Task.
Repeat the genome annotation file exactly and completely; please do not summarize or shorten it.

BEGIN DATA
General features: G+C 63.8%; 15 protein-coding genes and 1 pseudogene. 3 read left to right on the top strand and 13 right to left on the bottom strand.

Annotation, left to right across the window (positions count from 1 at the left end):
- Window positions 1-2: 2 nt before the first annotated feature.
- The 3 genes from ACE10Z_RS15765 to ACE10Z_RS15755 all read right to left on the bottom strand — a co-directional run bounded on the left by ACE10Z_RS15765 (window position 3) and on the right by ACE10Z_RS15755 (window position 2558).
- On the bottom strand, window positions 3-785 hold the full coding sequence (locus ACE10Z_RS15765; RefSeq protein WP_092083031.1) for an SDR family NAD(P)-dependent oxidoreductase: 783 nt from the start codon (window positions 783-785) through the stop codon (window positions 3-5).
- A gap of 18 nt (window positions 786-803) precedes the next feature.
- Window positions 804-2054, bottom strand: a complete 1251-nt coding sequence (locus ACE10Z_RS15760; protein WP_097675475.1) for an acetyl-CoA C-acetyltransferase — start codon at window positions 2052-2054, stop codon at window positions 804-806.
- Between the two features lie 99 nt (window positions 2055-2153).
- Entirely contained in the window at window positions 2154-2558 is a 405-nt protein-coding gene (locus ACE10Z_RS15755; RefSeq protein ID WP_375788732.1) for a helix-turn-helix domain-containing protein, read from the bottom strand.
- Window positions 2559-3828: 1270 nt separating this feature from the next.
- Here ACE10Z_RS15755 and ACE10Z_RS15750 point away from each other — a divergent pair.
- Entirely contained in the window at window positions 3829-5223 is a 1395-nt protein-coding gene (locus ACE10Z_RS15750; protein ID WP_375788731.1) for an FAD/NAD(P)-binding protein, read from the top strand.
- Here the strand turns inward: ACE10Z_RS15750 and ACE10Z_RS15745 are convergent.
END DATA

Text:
General features: G+C 63.8%; 15 protein-coding genes and 1 pseudogene. 3 read left to right on the top strand and 13 right to left on the bottom strand.

Annotation, left to right across the window (positions count from 1 at the left end):
- Window positions 1-2: 2 nt before the first annotated feature.
- The 3 genes from ACE10Z_RS15765 to ACE10Z_RS15755 all read right to left on the bottom strand — a co-directional run bounded on the left by ACE10Z_RS15765 (window position 3) and on the right by ACE10Z_RS15755 (window position 2558).
- On the bottom strand, window positions 3-785 hold the full coding sequence (locus ACE10Z_RS15765; RefSeq protein WP_092083031.1) for an SDR family NAD(P)-dependent oxidoreductase: 783 nt from the start codon (window positions 783-785) through the stop codon (window positions 3-5).
- A gap of 18 nt (window positions 786-803) precedes the next feature.
- Window positions 804-2054, bottom strand: a complete 1251-nt coding sequence (locus ACE10Z_RS15760; protein WP_097675475.1) for an acetyl-CoA C-acetyltransferase — start codon at window positions 2052-2054, stop codon at window positions 804-806.
- Between the two features lie 99 nt (window positions 2055-2153).
- Entirely contained in the window at window positions 2154-2558 is a 405-nt protein-coding gene (locus ACE10Z_RS15755; RefSeq protein ID WP_375788732.1) for a helix-turn-helix domain-containing protein, read from the bottom strand.
- Window positions 2559-3828: 1270 nt separating this feature from the next.
- Here ACE10Z_RS15755 and ACE10Z_RS15750 point away from each other — a divergent pair.
- Entirely contained in the window at window positions 3829-5223 is a 1395-nt protein-coding gene (locus ACE10Z_RS15750; protein ID WP_375788731.1) for an FAD/NAD(P)-binding protein, read from the top strand.
- Here the strand turns inward: ACE10Z_RS15750 and ACE10Z_RS15745 are convergent.